My wife and I have only seriously lost track of our daughter once. We were walking through a crowded tourist town and the streets were lined with shops. It was evening and the crowds were dense. Suddenly, I noticed that neither my wife nor I had our eight-year-old daughter by the hand. We spun around, unable to spot her. With candy stores beckoning children indoors, and winding side streets all around, she could be anywhere.
A few minutes of running around, and somehow I spotted her, a far way down a side street. The look on her face was unforgettable: "Where were you?" she asked, but her eyes said, Thank God, you are with me now. I am never going to leave your side again.
"With us." There is hardly a more central promise that God has ever made to human beings. The alternative is just too horrifying to imagine. If God has abandoned us, and that is why so many bad things happen in life, then what does that say about God? What does it say about our destiny? If God oscillates in and out of our lives, willing to be with us only as long as we don't get too obnoxious, coming and going like a father who grows lax in his responsibility-where does that leave us? If God cannot be with us, then we would have to conclude that we will never reap the benefits of divine presence, and that words like grace, mercy, love, andtruth have no meaning.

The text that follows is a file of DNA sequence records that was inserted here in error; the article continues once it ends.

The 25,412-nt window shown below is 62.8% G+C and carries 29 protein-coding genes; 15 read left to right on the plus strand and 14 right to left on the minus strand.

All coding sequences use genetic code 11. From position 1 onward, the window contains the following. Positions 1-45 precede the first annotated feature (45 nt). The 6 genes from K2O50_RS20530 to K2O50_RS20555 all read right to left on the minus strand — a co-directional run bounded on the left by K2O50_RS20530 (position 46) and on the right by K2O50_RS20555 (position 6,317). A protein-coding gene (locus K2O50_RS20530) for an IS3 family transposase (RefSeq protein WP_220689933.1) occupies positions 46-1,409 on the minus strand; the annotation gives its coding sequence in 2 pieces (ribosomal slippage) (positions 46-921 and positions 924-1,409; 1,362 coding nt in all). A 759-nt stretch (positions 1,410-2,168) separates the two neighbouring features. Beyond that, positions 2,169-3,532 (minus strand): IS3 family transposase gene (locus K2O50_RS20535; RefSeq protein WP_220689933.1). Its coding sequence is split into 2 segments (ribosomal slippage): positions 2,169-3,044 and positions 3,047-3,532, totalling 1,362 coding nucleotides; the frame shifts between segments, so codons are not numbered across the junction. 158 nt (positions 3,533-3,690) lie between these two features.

Jesus was born, but he was also sent, and Immanuel was one of his names. Immanu-el: "with us [is] God." "God with us." His body among us, his message from the heavens. He turned life upside down with the divine truths he presented. But he also left people with the sense that they had never been closer to God than when they were with him.
We don't need to stay lost. God is not indifferent to our condition. And he came to us in the most radical way, by taking our flesh, our humanity, on himself.
Prayer for Today:
Dear Lord, I need to know you are with us. Help me, this Christmas, to know, more than I have ever known before, that you have come and that we can always live in the conscious enjoyment of your presence.